Xenon Blaxploitation Classic Review: The Human Tornado

The Human Tornado

To describe Cliff Roquemore’s debut film as “outlandish” would be more than a mild understatement. Based on the adventures of  Rudy Ray Moore’s stand-up character Dolemite, the movie follows the eponymous 1975 film. Dolemite is ‘The Human Tornado’, himself a comedian and pimp, a tongue in cheek reaction to the blaxploitation leads of the early 70s – Super Fly and Sweet Sweetback.

The Human Tornado opens accordingly, with Dolemite’s uproarious comedy set managing to balance the mocking of black stereotypes with sharp, culturally appropriate observational comedy. The sequence is driven by an almost intense score of African drumming, as if a sarcastic nod to one of the first examples of blaxploitation tropes crossing over into mainstream cinema: 1973 Bond outing Live and Let Die. To celebrate the end of his successful comedy tour, Dolemite throws a party at his mansion, and who might happen to turn up but the sheriff’s wife. A white woman at a party of only black guests, she is quite realistically just looking to pay Dolemite to sleep with her. And of course he obliges. 

Driving the story forward, a noise complaint is made (by some white neighbours) about the party, and the police decide to head over. There are strange echoes of last year’s Detroit as they interrupt the proceedings, with the sheriff proclaiming: “Only shoot them if you have to”. There are important civil rights issues dotted throughout the film, deliberately accentuated to draw attention, only to be laughed off or brushed over. Of course, the sheriff discovers his wife in bed and shoots her, leaving Dolemite to go on the run to sunny California. 

What follows is perhaps one of the most madcap adventures ever to grace the big screen. The plot is about as focused as The Blues Brothers – Dolemite and his cohorts are constantly distracted from their mission, which incidentally is to rescue 2 dancers that have been kidnapped by a gangster. But they are slowed down by one too many poorly choreographed fight sequences, a few too many ridiculous characters, and far too many graphic sex scenes. One of which, quite literally, brings the house down. Tonally and structurally, the piece doesn’t really adhere to cinematic rules, becoming almost just a collection of absurd vignettes – a blaxploitation version of Woody Allen’s Everything You Always Wanted to Know About Sex. But with more sex.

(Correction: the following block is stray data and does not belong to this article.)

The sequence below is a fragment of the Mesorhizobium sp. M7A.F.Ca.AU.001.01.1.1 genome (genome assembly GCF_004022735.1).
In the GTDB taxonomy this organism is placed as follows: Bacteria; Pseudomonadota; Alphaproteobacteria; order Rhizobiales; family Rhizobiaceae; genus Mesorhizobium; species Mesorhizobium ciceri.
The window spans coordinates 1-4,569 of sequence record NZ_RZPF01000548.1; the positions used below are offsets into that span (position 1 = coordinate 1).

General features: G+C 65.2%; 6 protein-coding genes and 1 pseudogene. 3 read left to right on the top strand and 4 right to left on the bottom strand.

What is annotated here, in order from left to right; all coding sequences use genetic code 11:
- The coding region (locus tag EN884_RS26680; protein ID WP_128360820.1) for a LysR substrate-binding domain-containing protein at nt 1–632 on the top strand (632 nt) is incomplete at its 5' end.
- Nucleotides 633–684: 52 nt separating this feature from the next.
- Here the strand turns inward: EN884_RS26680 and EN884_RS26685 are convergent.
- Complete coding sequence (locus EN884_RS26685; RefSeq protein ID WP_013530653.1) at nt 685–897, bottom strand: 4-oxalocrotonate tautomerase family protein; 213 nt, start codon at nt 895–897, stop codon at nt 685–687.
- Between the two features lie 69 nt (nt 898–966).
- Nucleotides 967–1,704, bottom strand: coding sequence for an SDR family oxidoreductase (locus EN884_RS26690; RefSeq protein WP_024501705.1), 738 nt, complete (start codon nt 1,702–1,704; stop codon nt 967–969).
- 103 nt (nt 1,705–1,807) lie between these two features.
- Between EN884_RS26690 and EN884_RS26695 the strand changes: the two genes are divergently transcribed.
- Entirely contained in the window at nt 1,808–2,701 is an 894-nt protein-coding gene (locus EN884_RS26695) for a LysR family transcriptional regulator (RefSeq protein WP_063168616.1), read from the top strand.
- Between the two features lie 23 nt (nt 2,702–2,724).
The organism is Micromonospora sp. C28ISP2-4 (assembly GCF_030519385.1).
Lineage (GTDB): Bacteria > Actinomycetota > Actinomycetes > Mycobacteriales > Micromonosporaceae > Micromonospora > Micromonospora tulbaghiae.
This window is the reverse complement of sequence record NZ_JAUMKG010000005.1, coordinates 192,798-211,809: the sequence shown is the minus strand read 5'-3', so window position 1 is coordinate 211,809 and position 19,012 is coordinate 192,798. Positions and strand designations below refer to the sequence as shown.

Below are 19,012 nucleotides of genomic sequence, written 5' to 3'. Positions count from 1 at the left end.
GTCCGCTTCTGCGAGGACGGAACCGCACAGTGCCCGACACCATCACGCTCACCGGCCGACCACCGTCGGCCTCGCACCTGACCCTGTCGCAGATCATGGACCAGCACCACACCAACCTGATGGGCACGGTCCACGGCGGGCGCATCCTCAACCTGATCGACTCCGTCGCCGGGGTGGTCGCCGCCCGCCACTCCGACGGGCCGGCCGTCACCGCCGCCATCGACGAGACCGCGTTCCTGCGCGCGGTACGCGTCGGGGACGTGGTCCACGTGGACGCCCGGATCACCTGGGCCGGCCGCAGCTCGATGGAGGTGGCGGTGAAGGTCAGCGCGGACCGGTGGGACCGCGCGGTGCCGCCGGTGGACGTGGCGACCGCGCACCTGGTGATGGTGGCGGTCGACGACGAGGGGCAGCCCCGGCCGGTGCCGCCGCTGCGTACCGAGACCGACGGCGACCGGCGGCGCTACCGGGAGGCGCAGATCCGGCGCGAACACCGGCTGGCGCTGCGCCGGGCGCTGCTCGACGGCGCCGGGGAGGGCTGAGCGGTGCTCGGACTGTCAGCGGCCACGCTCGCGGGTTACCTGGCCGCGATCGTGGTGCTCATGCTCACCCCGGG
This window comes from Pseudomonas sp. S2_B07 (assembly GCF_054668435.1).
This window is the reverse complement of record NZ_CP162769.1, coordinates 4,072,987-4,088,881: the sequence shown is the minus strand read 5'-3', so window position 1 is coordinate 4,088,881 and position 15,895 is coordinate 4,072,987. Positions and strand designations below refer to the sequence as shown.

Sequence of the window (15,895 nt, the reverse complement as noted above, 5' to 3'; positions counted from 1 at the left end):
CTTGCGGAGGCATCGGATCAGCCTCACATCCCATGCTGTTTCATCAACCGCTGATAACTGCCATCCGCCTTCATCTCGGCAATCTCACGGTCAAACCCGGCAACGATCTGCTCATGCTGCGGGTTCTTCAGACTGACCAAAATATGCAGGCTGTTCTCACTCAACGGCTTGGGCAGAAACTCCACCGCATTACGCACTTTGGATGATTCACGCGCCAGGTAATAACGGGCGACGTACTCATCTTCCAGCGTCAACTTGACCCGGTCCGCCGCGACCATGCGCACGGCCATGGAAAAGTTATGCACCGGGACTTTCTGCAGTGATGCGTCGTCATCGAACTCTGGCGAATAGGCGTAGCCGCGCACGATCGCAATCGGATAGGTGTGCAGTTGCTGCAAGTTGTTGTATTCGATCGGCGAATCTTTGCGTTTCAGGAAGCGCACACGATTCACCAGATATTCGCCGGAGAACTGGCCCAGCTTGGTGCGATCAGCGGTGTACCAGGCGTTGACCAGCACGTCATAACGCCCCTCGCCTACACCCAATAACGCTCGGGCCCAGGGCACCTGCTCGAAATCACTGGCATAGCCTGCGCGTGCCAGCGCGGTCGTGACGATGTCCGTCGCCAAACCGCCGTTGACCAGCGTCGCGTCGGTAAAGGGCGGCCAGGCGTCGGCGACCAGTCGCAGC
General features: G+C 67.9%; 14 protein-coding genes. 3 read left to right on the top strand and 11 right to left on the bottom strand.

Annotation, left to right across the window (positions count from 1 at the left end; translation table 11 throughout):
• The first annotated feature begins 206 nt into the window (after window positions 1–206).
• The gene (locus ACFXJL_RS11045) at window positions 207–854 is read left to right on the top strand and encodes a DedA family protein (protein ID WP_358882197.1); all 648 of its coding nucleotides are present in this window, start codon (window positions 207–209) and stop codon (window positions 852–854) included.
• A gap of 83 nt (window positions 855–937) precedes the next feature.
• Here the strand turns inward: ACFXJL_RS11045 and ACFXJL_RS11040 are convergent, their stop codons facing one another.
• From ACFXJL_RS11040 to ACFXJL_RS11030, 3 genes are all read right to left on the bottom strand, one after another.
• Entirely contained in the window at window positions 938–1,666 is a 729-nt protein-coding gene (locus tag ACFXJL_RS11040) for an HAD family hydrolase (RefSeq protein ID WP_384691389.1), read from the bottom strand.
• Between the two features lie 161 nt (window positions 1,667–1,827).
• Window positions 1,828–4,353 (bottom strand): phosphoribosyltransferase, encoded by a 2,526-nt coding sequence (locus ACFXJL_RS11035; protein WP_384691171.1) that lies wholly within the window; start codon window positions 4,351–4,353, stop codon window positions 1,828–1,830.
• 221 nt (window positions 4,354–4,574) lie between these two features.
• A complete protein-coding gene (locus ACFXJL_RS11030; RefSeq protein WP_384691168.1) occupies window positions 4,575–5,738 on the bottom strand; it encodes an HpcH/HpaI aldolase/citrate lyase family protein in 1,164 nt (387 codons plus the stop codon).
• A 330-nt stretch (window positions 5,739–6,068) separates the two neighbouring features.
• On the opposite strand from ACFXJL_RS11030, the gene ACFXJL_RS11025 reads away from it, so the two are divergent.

The Human Tornado, as well as its predecessor Dolemite, could be a masterpiece, if it only knew how self aware it should be. The film steers away from Mel Brooks’ style outright fun poking, but of course has its fair share of send ups of the blaxploitation genre. But, like in Paul Verhoeven’s excellent Starship Troopers, there is a sense of respect for the style behind the obvious spoof gags. Sadly, Moore’s tongue isn’t quite as far into his cheek as Verhoeven’s, and perhaps that is why you might not realise the film is a spoof just from watching it. It feels like Moore and writer Jerry Jones were let loose to do absolutely whatever they wanted, and if Roquemore had reined them in a little, The Human Tornado might be more than just a niche cult classic.

We hope you're enjoying BRWC. You should check us out on our socal channels, subscribe to our newsletter, and tell your friends. BRWC is short for battleroyalewithcheese.

Trending on BRWC:


The Top 10 Documentaries Of 2018

By BRWC / 24th December 2018
Freaky Friday

Some Of The Best Movie Remakes

By BRWC / 23rd December 2018
"My Own Personal Brand Of Heroin": Twilight, 10 Years On

“My Own Personal Brand Of Heroin”: Twilight, 10 Years On

By Jack Ford / 19th December 2018
Nightshooters: Review

Nightshooters: Review

By BRWC / 26th December 2018
Failed Franchises: The Golden Compass

Failed Franchises: The Golden Compass

By Jack Ford / 30th December 2018

Dan will watch just about any film he can get his hands on. His ultimate goal is to see all of the films, but for now he's happy obsessing over anything with a brilliant script and/or well executed violence. Some of his favourite directors include Quentin Tarantino, Michael Haneke, Stanley Kubrick, Chan-wook Park, Christopher Nolan and Martin Scorsese.


Sorry, the comment form is closed at this time.